What About the Other Half?

For some time, I have used this venue to expound on the virtues of attracting and hiring applicants that have served in the military, and have appreciated the laudatory comments from readers citing positive examples of their own successful military recruitment strategies. As everyone seeks new talent pools to access, yet another community of applicants deserves your attention: the military spouses. Often, it is the military spouse that makes the greatest sacrifices of all, being left to be both mother and father to the family, responsible at a moment’s notice to take on their duties as the service member heads off to an assignment whose outcome is unsure. In the process, the spouse learns to deal with stress, developing conflict resolution skills and uncovering hidden talents to meet the challenges. It’s important to note that the spousal community is an extremely tight-knit one, and highly networked out of necessity, making it an easy target to develop, for the right recruiter. Even during peacetime, the life of a military spouse is not easy, with a new assignment requiring a complete household move every three years or so, it’s hard to develop a resume that makes sense, unless you appreciate the “hidden skills” that one develops in coping with constant change, creating new support networks, and taking on responsibilities one didn’t bargain for. Such talents are directly transferable in today’s corporate environment. The life of a military spouse may or may not take them away from the home in order to create a better quality of life for their family; however, spouses are not purely “domestic engineers.” Before entering the military life themselves, their education and experiences may have been as computer programmers, healthcare workers, sales professionals or a variety of other occupations. Even without a formal education, applicants with a strong work ethic, excellent people skills, and proven time/stress management techniques are much in demand. Similar to their military service member counterpart, they also share the desire to succeed, not merely survive. In that quest, new skills are obtained and perfected, but it takes an “investigative recruiter” to see how these talented individuals could be an asset to any organization. Especially in this era of cyber-recruiting and telecommuting, this pool of applicants scattered in sometimes remote locations have few alternatives to develop potential career alternatives. Either in a transitioning or accompanying spouse role, this talent pool should not be overlooked simply because their resumes don’t read right?it’s what you don’t see on the resume that really counts.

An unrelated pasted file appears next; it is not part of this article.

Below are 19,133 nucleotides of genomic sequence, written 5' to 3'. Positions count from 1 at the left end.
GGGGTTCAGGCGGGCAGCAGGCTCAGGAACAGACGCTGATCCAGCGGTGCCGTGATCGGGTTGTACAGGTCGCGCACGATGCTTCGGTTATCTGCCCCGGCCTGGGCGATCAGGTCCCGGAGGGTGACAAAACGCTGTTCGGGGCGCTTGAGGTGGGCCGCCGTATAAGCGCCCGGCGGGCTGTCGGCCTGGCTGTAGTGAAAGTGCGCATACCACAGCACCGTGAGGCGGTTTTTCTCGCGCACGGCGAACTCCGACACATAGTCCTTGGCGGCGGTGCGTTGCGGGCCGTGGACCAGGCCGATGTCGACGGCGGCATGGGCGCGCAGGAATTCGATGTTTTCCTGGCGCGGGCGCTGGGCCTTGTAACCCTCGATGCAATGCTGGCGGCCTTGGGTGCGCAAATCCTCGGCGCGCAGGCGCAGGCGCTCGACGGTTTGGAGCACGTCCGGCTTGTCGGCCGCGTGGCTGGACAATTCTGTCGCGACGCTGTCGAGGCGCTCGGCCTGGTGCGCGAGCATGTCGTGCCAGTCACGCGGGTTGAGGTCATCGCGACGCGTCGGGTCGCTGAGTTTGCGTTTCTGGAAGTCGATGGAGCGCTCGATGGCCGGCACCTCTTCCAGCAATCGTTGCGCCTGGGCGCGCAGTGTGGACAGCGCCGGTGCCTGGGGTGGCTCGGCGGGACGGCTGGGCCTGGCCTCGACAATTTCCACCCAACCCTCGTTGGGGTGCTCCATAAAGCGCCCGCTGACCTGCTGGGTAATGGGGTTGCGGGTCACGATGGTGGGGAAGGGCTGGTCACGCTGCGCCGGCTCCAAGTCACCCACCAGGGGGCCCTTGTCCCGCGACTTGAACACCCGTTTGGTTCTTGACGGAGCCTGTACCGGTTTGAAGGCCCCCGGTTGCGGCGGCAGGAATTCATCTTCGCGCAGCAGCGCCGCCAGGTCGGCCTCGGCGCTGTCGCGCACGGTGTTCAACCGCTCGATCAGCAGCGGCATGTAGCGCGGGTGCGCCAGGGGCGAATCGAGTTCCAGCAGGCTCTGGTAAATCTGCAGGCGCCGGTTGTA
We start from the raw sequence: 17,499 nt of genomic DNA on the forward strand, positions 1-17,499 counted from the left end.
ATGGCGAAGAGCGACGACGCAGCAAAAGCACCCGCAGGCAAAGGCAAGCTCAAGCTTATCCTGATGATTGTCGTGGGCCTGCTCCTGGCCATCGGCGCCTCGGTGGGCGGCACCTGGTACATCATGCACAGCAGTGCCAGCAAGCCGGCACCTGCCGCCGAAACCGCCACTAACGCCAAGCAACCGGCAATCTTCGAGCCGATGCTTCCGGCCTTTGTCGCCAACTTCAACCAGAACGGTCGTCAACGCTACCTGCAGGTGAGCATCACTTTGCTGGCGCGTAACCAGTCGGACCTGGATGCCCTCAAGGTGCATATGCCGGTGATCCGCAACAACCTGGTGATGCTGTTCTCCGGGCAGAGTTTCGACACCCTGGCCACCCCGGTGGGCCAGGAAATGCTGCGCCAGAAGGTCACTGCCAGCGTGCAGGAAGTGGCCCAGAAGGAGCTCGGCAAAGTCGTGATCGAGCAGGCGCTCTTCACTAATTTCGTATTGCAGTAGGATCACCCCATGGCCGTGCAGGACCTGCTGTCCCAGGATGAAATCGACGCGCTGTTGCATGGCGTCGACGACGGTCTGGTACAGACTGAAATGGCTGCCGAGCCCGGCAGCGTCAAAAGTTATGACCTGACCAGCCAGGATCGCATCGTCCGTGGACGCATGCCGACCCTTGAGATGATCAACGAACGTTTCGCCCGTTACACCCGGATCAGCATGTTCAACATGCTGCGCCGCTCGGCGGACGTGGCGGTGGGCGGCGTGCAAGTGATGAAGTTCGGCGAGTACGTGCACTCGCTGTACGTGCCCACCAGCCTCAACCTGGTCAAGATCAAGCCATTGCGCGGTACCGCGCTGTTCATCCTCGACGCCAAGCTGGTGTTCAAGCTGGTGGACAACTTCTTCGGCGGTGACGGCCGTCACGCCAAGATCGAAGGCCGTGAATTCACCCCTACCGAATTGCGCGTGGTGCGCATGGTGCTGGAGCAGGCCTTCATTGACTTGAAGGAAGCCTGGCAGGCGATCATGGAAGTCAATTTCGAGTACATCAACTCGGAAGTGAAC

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Bill Gaul (bgaul@destinygrp.com) is President and CEO of The Destiny Group, an Internet-based recruiting tool that utilizes the latest patent-pending technology (including audio/visual) for organizations to use to source men and women departing the military services. Endorsed by all of the U.S. Service Academy Alumni Associations, and three times selected as one of the "50 BEST" by CareerXRoads, this online system is the easiest and lowest cost method to reach transitioning military worldwide, without a per-head fee.

Bill's articles are Copyright 2001, The Destiny Group.


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